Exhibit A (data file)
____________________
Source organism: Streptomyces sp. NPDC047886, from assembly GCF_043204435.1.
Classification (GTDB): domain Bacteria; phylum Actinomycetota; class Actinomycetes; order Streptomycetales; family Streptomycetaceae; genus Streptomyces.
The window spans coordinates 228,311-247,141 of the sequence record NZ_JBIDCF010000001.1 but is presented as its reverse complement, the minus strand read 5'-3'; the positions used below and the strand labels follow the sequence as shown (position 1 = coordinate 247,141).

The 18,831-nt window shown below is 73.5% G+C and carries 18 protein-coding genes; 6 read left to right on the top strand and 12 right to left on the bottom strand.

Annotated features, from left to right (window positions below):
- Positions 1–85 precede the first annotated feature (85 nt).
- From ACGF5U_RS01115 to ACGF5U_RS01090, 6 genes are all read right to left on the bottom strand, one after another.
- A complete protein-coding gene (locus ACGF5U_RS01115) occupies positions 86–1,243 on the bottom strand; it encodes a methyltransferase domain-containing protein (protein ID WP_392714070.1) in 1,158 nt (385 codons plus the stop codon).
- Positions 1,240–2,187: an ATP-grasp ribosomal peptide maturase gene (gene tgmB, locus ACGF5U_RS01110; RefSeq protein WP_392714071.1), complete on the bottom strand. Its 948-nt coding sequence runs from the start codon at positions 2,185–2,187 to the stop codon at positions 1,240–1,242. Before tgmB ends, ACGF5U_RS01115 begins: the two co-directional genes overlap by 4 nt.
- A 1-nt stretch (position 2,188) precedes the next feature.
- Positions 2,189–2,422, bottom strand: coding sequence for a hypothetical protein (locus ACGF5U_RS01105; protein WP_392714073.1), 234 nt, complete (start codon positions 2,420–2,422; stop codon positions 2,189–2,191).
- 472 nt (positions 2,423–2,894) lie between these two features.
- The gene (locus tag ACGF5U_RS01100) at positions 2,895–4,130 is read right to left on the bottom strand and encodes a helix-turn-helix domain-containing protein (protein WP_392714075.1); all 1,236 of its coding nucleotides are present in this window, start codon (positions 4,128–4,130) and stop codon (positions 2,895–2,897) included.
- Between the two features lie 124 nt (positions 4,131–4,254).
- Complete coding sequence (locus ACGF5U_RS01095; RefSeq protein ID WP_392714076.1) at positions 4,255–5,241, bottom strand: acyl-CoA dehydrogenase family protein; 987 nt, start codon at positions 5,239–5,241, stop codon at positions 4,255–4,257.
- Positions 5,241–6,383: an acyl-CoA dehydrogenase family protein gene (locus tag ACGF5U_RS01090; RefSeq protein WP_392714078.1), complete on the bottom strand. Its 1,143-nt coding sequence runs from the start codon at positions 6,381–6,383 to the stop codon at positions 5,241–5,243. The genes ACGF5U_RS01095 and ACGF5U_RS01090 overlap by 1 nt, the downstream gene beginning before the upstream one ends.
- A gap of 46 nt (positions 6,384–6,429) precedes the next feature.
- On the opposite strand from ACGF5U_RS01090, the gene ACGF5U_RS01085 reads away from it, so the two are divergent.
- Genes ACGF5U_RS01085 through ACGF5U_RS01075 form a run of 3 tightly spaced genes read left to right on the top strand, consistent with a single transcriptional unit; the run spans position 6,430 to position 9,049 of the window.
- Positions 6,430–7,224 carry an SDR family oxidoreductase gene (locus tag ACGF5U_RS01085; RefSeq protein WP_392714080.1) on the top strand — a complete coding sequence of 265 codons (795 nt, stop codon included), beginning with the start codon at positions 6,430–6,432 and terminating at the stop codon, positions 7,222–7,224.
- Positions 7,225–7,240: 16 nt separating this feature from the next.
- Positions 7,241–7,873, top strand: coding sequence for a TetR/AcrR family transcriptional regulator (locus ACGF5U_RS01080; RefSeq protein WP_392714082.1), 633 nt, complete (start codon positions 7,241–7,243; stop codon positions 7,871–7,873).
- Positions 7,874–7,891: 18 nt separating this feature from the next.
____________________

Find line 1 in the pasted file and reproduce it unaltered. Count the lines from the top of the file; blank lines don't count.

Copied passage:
Source organism: Streptomyces sp. NPDC047886, from assembly GCF_043204435.1.